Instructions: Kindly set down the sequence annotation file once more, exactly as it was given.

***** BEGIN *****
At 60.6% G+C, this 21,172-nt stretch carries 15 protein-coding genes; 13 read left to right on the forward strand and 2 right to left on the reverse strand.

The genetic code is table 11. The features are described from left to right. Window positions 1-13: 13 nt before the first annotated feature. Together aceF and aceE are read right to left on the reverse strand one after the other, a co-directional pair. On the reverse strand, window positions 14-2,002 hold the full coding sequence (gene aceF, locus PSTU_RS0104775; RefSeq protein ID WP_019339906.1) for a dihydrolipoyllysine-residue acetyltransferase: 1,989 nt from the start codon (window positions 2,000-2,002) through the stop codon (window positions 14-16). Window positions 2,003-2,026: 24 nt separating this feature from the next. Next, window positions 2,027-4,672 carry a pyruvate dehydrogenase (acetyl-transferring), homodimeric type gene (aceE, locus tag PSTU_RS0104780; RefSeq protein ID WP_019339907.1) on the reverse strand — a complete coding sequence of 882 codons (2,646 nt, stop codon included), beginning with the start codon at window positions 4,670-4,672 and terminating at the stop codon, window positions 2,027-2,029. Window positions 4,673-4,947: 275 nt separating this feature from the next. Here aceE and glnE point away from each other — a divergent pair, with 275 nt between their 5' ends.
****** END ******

At 60.6% G+C, this 21,172-nt stretch carries 15 protein-coding genes; 13 read left to right on the forward strand and 2 right to left on the reverse strand.

The genetic code is table 11. The features are described from left to right. Window positions 1-13: 13 nt before the first annotated feature. Together aceF and aceE are read right to left on the reverse strand one after the other, a co-directional pair. On the reverse strand, window positions 14-2,002 hold the full coding sequence (gene aceF, locus PSTU_RS0104775; RefSeq protein ID WP_019339906.1) for a dihydrolipoyllysine-residue acetyltransferase: 1,989 nt from the start codon (window positions 2,000-2,002) through the stop codon (window positions 14-16). Window positions 2,003-2,026: 24 nt separating this feature from the next. Next, window positions 2,027-4,672 carry a pyruvate dehydrogenase (acetyl-transferring), homodimeric type gene (aceE, locus tag PSTU_RS0104780; RefSeq protein ID WP_019339907.1) on the reverse strand — a complete coding sequence of 882 codons (2,646 nt, stop codon included), beginning with the start codon at window positions 4,670-4,672 and terminating at the stop codon, window positions 2,027-2,029. Window positions 4,673-4,947: 275 nt separating this feature from the next. Here aceE and glnE point away from each other — a divergent pair, with 275 nt between their 5' ends.